The 19th-century English writer Harriett Martineau was an atheist. One day she was walking with a friend and enjoying the glories of a beautiful fall morning when suddenly she burst out, “Oh, I’m so grateful!”
Her Christian friend replied, “Grateful to whom, my dear?”
If we are going to say “thank you,” then logically we say “thank you” to somebody. Pausing to express gratitude to a great and mighty God is the reminder of this national holiday. But Thanksgiving is more than a holiday for the grateful believer — it’s a way of life. Bo Baker said, “Thanksgiving is grace dressed in unselfishness, gratitude spelled out in personal concern and character showing its colors like the lovely leaves of fall.”
Thanksgiving is an attitude, a natural part of Christian character. Let’s look at one short verse of Scripture, 1 Thessalonians 5:18: “… in everything give thanks, for this is the will of God in Christ Jesus for you.”
First, thanksgiving is appropriate in every occasion. “Give thanks” is a command, an imperative. Giving thanks is not an option for the serious Christian. Also, this command is present tense, so the instruction is to keep on giving thanks.
Give thanks in everything …. in all circumstances. Paul is not saying give thanks for everything, but in connection with everything that happens. In every circumstance, no matter what or where, you can still thank God. That’s God’s imperative to the growing Christian. Paul is speaking here of a life marked by thanksgiving.
Not everything that happens to us is good, but God uses everything that happens to work for our good.
Sometimes we don’t know whether something is good or bad, but we can be thankful God is working for our good in everything.
Not only is thanksgiving appropriate in every occasion, but also: thanksgiving should abound naturally in the life of every growing Christian. Thanksgiving is the natural response to the grace and goodness of a great and wonderful God who cares and provides. Thanksgiving should overflow from the life of the Christian. Listen to these appeals for a grateful heart:
“And let the peace of God rule in your hearts, to which also you were called in one body; and he thankful (Colossians 3:15).
“And whatever you do in word or deed, do all in the name of the Lord Jesus, giving thanks to God the Father through Him (Colossians 3:17).
“Continue earnestly in prayer, being vigilant in it with thanksgiving” (Colossians 4:2).
Paul in this Colossians passage ties thanksgiving closely to prayer, as he also does in the 1 Thessalonians verse. Overflowing gratitude springs from a life of continuous, ceaseless prayer (1 Thessalonians 5:17). Thanksgiving should be a natural part of the Christian’s prayer. How can we pray without first giving thanks for all He has done? When we pray thanks, we must also live out thanksgiving with our words and actions.
A father was asking the blessing as usual at breakfast, thanking God for His bountiful provision. Immediately afterward he began to grumble about the hard times, about the meal and the way it was cooked. His daughter interrupted,
“Daddy, do you think God heard what you said when you prayed a little while ago?”
“Certainly,” the dad replied with confidence.
“And then did He hear what you said about the bacon and coffee?” she asked.
“I’m sure He did,” the dad replied, not so confidently.
“Then which did He believe?” the little girl asked.
What naturally abounds in your life? Gratitude or grumbling? Is your prayer of thanksgiving consistent with your life of thanksgiving?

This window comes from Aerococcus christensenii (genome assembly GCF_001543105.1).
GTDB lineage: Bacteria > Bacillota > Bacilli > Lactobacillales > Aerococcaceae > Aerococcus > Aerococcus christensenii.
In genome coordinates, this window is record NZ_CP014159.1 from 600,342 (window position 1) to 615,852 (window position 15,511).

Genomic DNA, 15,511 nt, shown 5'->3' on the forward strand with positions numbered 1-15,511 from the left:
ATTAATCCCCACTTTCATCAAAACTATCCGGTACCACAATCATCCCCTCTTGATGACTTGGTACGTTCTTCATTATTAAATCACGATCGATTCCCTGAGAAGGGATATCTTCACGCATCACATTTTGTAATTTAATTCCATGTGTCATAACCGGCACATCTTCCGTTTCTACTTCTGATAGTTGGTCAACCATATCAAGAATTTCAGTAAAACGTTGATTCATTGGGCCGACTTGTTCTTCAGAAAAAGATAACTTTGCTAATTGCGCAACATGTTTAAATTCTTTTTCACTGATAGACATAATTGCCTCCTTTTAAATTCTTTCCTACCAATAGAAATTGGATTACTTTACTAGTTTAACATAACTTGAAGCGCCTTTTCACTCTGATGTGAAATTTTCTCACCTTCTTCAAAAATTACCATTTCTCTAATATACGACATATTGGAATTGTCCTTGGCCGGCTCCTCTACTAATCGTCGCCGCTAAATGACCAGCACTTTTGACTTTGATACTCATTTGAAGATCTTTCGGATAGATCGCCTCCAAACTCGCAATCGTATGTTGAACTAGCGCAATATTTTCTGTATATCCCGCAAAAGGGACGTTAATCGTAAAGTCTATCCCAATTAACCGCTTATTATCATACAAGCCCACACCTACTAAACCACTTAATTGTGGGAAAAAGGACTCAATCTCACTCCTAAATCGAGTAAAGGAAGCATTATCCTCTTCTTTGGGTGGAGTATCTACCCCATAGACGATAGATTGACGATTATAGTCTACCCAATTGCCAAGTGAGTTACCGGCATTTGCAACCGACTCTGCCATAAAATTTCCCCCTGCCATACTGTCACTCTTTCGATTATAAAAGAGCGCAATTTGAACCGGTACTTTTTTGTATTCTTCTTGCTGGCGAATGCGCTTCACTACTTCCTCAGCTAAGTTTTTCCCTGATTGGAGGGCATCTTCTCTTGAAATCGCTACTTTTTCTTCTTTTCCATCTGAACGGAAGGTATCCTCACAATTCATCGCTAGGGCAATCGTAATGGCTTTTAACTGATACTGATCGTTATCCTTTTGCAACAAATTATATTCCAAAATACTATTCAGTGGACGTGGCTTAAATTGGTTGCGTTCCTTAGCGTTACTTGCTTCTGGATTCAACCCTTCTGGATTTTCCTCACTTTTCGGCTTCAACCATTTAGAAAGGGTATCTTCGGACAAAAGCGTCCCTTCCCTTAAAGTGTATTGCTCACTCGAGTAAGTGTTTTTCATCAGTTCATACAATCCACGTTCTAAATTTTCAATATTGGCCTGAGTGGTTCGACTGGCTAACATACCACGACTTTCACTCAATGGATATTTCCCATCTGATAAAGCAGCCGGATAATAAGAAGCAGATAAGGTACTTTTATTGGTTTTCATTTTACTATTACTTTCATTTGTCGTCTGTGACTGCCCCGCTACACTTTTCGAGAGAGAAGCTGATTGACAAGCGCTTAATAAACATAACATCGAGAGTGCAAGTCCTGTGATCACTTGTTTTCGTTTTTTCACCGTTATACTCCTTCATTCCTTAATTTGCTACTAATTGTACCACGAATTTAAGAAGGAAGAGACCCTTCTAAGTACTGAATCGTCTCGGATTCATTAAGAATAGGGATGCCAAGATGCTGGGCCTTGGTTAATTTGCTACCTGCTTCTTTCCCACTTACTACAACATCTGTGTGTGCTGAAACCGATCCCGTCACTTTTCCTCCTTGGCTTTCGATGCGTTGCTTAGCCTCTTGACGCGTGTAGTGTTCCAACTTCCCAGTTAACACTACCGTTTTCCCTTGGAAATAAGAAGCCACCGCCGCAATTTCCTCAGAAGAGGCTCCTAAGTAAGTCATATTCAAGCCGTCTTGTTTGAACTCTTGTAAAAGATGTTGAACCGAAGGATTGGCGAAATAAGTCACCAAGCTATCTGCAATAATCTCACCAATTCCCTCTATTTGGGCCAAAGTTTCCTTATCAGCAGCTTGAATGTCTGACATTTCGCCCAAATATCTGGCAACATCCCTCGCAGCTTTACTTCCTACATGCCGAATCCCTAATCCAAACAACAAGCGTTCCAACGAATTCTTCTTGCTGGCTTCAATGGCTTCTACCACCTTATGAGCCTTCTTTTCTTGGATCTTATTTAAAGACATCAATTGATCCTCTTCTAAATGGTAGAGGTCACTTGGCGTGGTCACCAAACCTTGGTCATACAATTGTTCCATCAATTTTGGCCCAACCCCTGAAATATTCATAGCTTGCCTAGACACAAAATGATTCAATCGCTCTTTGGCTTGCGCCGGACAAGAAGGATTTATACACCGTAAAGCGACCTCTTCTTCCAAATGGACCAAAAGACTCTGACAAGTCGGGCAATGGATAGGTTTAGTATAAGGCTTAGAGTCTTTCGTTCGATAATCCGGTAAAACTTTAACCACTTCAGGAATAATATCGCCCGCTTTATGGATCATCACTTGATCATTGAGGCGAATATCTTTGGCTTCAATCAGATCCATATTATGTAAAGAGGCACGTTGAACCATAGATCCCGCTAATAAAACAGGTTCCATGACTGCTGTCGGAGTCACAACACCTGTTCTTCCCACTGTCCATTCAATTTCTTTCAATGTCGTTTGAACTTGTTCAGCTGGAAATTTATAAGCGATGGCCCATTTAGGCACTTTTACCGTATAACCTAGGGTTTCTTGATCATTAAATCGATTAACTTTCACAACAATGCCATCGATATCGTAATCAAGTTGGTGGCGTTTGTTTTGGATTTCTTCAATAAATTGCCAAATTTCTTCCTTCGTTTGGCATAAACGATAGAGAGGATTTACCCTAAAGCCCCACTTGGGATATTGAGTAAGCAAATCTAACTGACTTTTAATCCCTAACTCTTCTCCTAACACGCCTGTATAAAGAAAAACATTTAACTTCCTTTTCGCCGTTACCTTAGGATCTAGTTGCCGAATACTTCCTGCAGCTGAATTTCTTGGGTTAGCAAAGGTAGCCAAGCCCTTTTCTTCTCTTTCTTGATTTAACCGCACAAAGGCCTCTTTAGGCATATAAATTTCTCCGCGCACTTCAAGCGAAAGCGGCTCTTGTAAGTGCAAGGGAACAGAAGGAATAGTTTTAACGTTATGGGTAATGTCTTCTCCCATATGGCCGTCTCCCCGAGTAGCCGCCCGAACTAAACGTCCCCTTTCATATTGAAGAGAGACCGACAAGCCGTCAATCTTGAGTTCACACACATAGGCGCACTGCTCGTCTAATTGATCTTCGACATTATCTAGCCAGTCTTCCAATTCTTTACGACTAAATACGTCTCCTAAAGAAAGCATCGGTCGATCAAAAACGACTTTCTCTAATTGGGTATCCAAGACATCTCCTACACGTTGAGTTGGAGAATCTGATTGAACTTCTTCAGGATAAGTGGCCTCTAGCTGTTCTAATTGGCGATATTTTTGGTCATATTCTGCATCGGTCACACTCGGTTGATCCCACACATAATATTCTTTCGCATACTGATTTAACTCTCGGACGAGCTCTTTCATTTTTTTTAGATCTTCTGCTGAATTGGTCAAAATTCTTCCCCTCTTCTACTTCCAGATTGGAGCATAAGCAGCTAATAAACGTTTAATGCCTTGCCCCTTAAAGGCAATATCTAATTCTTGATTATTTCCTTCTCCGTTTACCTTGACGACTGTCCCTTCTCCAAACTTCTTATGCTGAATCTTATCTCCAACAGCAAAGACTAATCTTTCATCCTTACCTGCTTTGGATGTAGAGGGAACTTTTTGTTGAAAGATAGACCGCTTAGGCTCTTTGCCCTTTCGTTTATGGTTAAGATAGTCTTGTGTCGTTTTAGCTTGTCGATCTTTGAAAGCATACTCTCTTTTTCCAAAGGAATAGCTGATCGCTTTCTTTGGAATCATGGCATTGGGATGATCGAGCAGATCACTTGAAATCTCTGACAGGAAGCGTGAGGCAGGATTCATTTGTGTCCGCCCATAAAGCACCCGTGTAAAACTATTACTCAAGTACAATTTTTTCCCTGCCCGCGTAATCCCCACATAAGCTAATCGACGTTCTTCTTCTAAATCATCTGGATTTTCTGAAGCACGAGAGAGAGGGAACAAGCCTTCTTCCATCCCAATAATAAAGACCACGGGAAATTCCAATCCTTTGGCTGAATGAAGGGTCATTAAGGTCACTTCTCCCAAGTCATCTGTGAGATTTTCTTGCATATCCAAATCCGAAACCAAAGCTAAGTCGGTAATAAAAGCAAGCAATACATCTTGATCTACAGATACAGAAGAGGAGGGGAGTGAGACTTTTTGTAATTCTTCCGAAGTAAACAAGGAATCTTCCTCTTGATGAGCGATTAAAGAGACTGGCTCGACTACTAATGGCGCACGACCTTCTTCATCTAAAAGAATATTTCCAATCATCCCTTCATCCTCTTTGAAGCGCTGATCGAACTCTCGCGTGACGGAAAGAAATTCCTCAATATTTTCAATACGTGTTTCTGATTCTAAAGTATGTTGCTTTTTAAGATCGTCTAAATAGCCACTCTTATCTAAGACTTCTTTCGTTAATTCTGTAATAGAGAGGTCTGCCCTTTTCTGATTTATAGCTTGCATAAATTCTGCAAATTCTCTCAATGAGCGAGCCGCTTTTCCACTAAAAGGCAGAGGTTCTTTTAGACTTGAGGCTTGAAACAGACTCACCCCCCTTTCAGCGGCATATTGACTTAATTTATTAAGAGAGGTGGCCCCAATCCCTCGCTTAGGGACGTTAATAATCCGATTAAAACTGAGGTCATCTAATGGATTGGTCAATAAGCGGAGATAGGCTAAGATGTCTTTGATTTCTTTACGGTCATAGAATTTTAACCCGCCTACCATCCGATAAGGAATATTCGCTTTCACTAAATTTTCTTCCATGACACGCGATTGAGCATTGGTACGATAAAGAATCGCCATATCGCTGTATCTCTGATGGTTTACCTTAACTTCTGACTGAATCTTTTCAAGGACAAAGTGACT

Finally, thanksgiving is the secret to a happy Christian life. Key to contentment and wholeness for the Christian is learning how to express thanks; not complaining, criticizing or grumbling. For many people the first response is criticism or grumbling. That’s the sign of an ungrateful heart. If God uses everything to work together for good, how can we not be thankful? When trials come and work for our spiritual maturity, how can we not count it all joy?
Paul said being thankful, along with rejoicing always and praying without ceasing, is God’s will for our lives.
An immigrant shopkeeper had a son who kept complaining, “Dad, I don’t understand how you run this store. You keep your accounts payable in a cigar box. Your accounts receiveable are on a spindle. All your cash is in the register. You never know what your profits are.”
The old man responded, “When I arrived in this land all I owned was the pair of pants I was wearing. Now your sister is an art teacher. Your brother is a doctor. You are a CPA. Your mother and I own a house and a car and this little store. Add that all up and subtract the pants and there is your profit.”
That was a man with a grateful heart and a thankful life. He’s a good example for all of us — grateful for what he had.
When Martin Rinkhart wrote one of our most popular Thanksgiving hymns, it was the worst of times in Europe as the Thirty Years War was taking place. Rinkhart and his congregation suffered the full force of war’s savagery. Their little village in Germany was invaded and sacked three times with almost everything of value destroyed. Many died.
Rinkhart looked death and destruction squarely in the face and sought God’s strength in deep, searching prayer. When he rose, the burdened minister had his answer from God. Nothing had really changed. They could still praise God with a thankful spirit!
God’s presence and power were so vivid in his hurt that Rinkhart expressed his feelings on paper. Then he composed a tune and shared it with a few members. It caught on and became “Now Thank We All Our God,” a hymn that expresses profoundly our deepest feelings of gratitude.
This Thanksgiving, let’s express genuine gratitude that springs from a life of giving thanks to God.

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